Douglas Carswell in the Telegraph suggests that:
Carswell thinks a subscription service might work…Mark Thompson thought not…or rather put the case for keeping the license fee/poll tax:
We want to build a digital world based on universal access, open standards and unencryption.
Encryption, subscription and other forms of digital exclusion lead to widespread welfare losses.
They may well have a role within the total broadcasting ecology, but the idea that they can successfully replace free-to-air public service broadcasting, we believe, flies in the face both of economic theory and our real-world experience.
There might be a case for keeping news and sport free to air but when the BBC is prosecuting thousands of people for not paying their license fee, and presumably they will be mainly the poorest people, Thompson’s claim that there will be ‘widespread welfare losses’ looks to be disengenuous….if you don’t pay the BBC’s license you don’t get the service now….officially anyway.
Do they watch the BBC’s socially and morally uplifting programmes anyway? Thompson knows full well most people aren’t interested, life’s too short and they won’t pay for them….and yet they still get charged for them now.
The trouble is that the BBC always feel free to rewrite those history books.
In Dreaming the Impossible: Unbuilt Britain – 2. Making Connections the BBC indulges in its usual trick of loading a programme about engineering with political and social messages…in this case about immigration and the dreadful people that oppose it.
In the first 5 minutes there were a couple of veiled references to what was to come and a couple of blatantly obvious markers for how the programme was going to lay judgement upon the British.
Olivia Horsfall Turner, architectural historian, tells us that one of the men who wanted to build a Channel tunnel had a ‘belief in a better world’…unlike those who opposed the tunnel who were full of intrigue and beset by xenophobia….those thinking of building the tunnel brought out the worst kind of rabid xenophobia in its opponents.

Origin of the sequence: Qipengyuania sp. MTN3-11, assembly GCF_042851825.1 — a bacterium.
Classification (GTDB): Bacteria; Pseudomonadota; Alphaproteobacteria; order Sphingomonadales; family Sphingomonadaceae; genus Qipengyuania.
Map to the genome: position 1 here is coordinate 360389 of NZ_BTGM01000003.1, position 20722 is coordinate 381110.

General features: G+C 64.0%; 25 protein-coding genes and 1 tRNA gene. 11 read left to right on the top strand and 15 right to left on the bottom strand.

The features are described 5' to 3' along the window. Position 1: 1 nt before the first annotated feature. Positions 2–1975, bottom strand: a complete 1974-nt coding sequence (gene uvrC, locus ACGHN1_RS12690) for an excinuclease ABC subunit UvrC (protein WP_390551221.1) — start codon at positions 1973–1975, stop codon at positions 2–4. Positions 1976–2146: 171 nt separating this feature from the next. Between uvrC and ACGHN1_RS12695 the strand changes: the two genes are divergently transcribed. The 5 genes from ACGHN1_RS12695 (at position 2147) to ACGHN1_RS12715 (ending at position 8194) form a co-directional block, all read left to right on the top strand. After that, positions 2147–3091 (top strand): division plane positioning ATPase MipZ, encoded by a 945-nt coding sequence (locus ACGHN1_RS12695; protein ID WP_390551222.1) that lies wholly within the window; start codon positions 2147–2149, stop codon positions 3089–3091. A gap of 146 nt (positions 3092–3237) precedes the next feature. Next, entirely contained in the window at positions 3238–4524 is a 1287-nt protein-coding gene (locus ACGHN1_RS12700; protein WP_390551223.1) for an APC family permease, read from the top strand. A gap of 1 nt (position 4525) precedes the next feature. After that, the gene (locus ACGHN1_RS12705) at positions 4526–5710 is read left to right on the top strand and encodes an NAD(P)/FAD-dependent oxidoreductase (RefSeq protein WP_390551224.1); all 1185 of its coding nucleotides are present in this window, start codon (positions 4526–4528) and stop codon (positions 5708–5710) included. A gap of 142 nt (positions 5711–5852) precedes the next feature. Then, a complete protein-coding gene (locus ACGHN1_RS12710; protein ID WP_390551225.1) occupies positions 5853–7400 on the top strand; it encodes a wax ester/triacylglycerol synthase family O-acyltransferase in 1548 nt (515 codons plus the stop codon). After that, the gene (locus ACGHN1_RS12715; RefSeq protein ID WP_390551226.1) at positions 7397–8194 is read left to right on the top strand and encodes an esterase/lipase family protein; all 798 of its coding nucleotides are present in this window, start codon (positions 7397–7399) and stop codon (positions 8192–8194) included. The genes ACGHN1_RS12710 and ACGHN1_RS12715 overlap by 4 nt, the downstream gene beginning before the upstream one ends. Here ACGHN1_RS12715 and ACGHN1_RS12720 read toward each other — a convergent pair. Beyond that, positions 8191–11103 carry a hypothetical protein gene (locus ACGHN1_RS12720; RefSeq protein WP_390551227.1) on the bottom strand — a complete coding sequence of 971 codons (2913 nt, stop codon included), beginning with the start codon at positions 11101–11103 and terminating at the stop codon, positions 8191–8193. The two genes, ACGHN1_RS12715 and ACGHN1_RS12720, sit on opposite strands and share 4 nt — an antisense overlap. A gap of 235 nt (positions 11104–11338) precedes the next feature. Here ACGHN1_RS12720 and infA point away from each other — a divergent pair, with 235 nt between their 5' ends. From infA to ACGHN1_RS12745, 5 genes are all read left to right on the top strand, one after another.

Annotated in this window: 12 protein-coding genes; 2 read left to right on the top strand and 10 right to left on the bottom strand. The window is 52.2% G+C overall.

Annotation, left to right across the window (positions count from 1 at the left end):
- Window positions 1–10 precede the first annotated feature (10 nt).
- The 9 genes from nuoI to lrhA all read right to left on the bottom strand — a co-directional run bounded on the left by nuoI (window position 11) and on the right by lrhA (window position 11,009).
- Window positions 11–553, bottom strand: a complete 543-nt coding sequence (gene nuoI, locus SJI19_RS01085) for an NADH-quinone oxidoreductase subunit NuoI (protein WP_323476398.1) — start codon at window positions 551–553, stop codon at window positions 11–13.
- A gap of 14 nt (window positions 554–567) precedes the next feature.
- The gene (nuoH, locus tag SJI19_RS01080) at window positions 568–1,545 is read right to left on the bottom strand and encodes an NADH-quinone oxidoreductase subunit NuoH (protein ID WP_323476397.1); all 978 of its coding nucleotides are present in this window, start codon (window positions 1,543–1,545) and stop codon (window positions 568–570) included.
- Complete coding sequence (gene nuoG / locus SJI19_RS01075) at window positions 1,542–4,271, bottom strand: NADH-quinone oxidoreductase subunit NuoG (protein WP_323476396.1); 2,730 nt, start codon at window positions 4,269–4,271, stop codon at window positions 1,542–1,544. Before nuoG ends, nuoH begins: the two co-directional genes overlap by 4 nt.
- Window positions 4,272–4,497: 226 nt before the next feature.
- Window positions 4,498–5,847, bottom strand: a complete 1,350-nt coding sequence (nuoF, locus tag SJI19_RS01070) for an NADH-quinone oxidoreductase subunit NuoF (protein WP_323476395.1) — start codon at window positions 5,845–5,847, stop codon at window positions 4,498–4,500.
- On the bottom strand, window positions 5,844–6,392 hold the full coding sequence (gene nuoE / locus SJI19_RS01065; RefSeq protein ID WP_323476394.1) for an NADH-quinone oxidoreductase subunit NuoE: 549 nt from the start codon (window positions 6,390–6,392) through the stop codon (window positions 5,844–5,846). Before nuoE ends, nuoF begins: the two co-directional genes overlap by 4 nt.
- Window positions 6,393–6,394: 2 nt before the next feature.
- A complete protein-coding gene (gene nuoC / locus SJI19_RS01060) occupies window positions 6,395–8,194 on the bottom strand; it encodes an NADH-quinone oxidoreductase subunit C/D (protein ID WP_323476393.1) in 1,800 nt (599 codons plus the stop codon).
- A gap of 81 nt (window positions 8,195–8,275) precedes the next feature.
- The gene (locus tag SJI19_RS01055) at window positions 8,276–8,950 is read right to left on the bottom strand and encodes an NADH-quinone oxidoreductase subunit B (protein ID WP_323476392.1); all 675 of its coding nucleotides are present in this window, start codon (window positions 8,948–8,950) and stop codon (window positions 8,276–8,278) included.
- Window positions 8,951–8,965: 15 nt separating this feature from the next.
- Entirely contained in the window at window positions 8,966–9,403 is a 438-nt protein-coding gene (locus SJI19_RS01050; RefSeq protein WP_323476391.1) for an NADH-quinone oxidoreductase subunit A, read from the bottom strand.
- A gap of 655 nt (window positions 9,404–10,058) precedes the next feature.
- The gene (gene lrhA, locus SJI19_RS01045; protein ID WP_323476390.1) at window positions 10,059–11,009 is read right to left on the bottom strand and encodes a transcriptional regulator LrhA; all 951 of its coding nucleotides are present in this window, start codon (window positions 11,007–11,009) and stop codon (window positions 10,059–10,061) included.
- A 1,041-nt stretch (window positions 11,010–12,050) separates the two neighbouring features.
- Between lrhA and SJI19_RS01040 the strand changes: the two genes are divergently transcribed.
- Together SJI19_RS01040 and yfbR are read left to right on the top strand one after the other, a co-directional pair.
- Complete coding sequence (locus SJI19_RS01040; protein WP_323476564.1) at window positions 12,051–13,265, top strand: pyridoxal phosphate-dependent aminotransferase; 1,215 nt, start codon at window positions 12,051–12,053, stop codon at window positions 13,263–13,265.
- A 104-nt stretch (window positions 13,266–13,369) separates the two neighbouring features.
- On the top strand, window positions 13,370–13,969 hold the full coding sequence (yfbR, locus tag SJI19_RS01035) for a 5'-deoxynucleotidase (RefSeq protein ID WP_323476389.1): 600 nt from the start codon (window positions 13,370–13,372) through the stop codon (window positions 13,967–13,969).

Never mind that this was originally at the time of the Napoleonic Wars…remember them? When the French were trying to take over the world…marching onto the gates of Moscow and the Pyramids in Egypt…never mind that the French had helped the Rebels in the Americas to defeat the British…or that Napoleon had plans to invade Britain.
It was just out and out xenophobia, racism by some very nasty people..
So the Channel tunnel was more than a spectacular feat of engineering it was a social and political experiment, a statement that broke down borders and prejudiced attitudes….as immigrants flooded in through it.
Douglas Carswell says that he had a Tweet from a Lefty saying that the BBC was needed because it ‘fulfils a social role’
The BBC fulfils a social role?…maybe, but how do you define that ‘role’ and what are its limits?
Its role was to educate, inform and entertain…..it has gone far beyond that…taking upon itself to not only tell us what is going on in the world but how to live our lives and to berate and pillory us when we don’t profess the same values and correct social attitudes that they desire us to have.
Mark Thompson claimed that: ‘The BBC is not a campaigning organisation and can’t be‘…unfortunately he also said:
The BBC was no longer just a broadcaster, the corporation was to be a social force in the land, he said. The corporation was an “important builder of social capital, seeking to increase social cohesion and tolerance”, which in future would try to “foster audience understanding of differences of ethnicity, faith, gender, sexuality, age and ability or disability“…
The Telegraph asked: Caring and sharing – is this what the BBC is really for?
Strangely when I’m watching a programme about engineering or how to dance strictly I don’t want messages, subliminal or otherwise, inserted into my consciousness telling me that a gay man, or even a French man, can make a brilliant engineer, or that everytime I drive my socially inappropriate 4×4 to buy the Sunday Newpapers I’m killing at least 3 Ethiopians and blighting the lives of many more as the climate changes, famine, plague and swarms of locusts scourge the land.
Its broadcasting has become value laden….it doesn’t just reveal the world to us but passes judgement on what is good, what is bad, directing us on what to think, policing our thoughts.
Anyone who steps out of line can expect a visit from the BBC and exposure in the BBC’s very own court for a public show trial intended to shame the blasphemous heretic and to terrify anyone else who thinks the same into keeping quiet.
A final word from the BBC:
“The BBC doesn’t make judgments – what it does is to provide a forum for debate.”